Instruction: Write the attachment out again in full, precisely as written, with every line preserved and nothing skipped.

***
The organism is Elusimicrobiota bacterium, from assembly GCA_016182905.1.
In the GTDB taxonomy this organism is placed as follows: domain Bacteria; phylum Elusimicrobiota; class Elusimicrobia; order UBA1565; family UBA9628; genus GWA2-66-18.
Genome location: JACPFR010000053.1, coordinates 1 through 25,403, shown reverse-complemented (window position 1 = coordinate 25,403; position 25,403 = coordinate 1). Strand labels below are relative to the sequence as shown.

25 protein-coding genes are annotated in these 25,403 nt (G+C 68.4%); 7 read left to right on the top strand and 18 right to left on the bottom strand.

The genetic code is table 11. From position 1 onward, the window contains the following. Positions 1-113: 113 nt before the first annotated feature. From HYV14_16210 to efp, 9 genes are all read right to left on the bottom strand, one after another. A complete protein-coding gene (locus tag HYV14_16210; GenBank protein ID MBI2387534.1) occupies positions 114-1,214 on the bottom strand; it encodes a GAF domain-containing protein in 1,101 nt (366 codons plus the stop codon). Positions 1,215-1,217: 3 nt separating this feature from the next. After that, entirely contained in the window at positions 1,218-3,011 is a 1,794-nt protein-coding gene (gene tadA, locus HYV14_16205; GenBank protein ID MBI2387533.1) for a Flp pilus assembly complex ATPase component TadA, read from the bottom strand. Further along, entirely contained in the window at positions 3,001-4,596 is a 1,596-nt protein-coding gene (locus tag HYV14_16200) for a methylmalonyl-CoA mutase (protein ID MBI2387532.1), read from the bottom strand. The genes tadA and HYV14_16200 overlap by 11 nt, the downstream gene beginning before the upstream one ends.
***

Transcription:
The organism is Elusimicrobiota bacterium, from assembly GCA_016182905.1.
In the GTDB taxonomy this organism is placed as follows: domain Bacteria; phylum Elusimicrobiota; class Elusimicrobia; order UBA1565; family UBA9628; genus GWA2-66-18.
Genome location: JACPFR010000053.1, coordinates 1 through 25,403, shown reverse-complemented (window position 1 = coordinate 25,403; position 25,403 = coordinate 1). Strand labels below are relative to the sequence as shown.

25 protein-coding genes are annotated in these 25,403 nt (G+C 68.4%); 7 read left to right on the top strand and 18 right to left on the bottom strand.

The genetic code is table 11. From position 1 onward, the window contains the following. Positions 1-113: 113 nt before the first annotated feature. From HYV14_16210 to efp, 9 genes are all read right to left on the bottom strand, one after another. A complete protein-coding gene (locus tag HYV14_16210; GenBank protein ID MBI2387534.1) occupies positions 114-1,214 on the bottom strand; it encodes a GAF domain-containing protein in 1,101 nt (366 codons plus the stop codon). Positions 1,215-1,217: 3 nt separating this feature from the next. After that, entirely contained in the window at positions 1,218-3,011 is a 1,794-nt protein-coding gene (gene tadA, locus HYV14_16205; GenBank protein ID MBI2387533.1) for a Flp pilus assembly complex ATPase component TadA, read from the bottom strand. Further along, entirely contained in the window at positions 3,001-4,596 is a 1,596-nt protein-coding gene (locus tag HYV14_16200) for a methylmalonyl-CoA mutase (protein ID MBI2387532.1), read from the bottom strand. The genes tadA and HYV14_16200 overlap by 11 nt, the downstream gene beginning before the upstream one ends.